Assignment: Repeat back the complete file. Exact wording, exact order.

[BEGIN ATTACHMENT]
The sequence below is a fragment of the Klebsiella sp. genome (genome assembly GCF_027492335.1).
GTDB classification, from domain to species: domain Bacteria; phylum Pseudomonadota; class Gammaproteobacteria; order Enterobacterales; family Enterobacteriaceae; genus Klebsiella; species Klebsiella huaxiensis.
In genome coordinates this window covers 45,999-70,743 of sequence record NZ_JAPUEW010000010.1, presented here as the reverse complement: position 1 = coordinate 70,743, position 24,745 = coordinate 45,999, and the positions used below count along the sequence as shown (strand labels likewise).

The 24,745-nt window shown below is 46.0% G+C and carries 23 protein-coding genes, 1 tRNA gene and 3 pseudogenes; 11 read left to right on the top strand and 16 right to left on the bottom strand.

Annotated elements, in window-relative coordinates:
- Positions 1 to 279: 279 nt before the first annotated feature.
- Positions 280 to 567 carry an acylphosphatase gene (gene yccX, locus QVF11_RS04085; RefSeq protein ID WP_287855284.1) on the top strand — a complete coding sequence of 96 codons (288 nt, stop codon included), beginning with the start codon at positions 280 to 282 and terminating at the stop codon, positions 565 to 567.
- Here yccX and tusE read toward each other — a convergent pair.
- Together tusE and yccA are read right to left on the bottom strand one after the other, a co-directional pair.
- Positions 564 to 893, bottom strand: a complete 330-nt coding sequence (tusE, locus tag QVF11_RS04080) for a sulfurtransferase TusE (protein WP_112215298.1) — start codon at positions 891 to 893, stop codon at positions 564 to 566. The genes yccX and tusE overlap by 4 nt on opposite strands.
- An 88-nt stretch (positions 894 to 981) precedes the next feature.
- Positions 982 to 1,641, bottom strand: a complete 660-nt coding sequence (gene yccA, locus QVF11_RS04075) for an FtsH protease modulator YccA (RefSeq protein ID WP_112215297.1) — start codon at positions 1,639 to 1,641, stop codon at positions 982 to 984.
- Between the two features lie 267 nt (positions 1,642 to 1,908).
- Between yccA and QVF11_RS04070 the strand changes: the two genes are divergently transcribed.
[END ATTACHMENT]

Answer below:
The sequence below is a fragment of the Klebsiella sp. genome (genome assembly GCF_027492335.1).
GTDB classification, from domain to species: domain Bacteria; phylum Pseudomonadota; class Gammaproteobacteria; order Enterobacterales; family Enterobacteriaceae; genus Klebsiella; species Klebsiella huaxiensis.
In genome coordinates this window covers 45,999-70,743 of sequence record NZ_JAPUEW010000010.1, presented here as the reverse complement: position 1 = coordinate 70,743, position 24,745 = coordinate 45,999, and the positions used below count along the sequence as shown (strand labels likewise).

The 24,745-nt window shown below is 46.0% G+C and carries 23 protein-coding genes, 1 tRNA gene and 3 pseudogenes; 11 read left to right on the top strand and 16 right to left on the bottom strand.

Annotated elements, in window-relative coordinates:
- Positions 1 to 279: 279 nt before the first annotated feature.
- Positions 280 to 567 carry an acylphosphatase gene (gene yccX, locus QVF11_RS04085; RefSeq protein ID WP_287855284.1) on the top strand — a complete coding sequence of 96 codons (288 nt, stop codon included), beginning with the start codon at positions 280 to 282 and terminating at the stop codon, positions 565 to 567.
- Here yccX and tusE read toward each other — a convergent pair.
- Together tusE and yccA are read right to left on the bottom strand one after the other, a co-directional pair.
- Positions 564 to 893, bottom strand: a complete 330-nt coding sequence (tusE, locus tag QVF11_RS04080) for a sulfurtransferase TusE (protein WP_112215298.1) — start codon at positions 891 to 893, stop codon at positions 564 to 566. The genes yccX and tusE overlap by 4 nt on opposite strands.
- An 88-nt stretch (positions 894 to 981) precedes the next feature.
- Positions 982 to 1,641, bottom strand: a complete 660-nt coding sequence (gene yccA, locus QVF11_RS04075) for an FtsH protease modulator YccA (RefSeq protein ID WP_112215297.1) — start codon at positions 1,639 to 1,641, stop codon at positions 982 to 984.
- Between the two features lie 267 nt (positions 1,642 to 1,908).
- Between yccA and QVF11_RS04070 the strand changes: the two genes are divergently transcribed.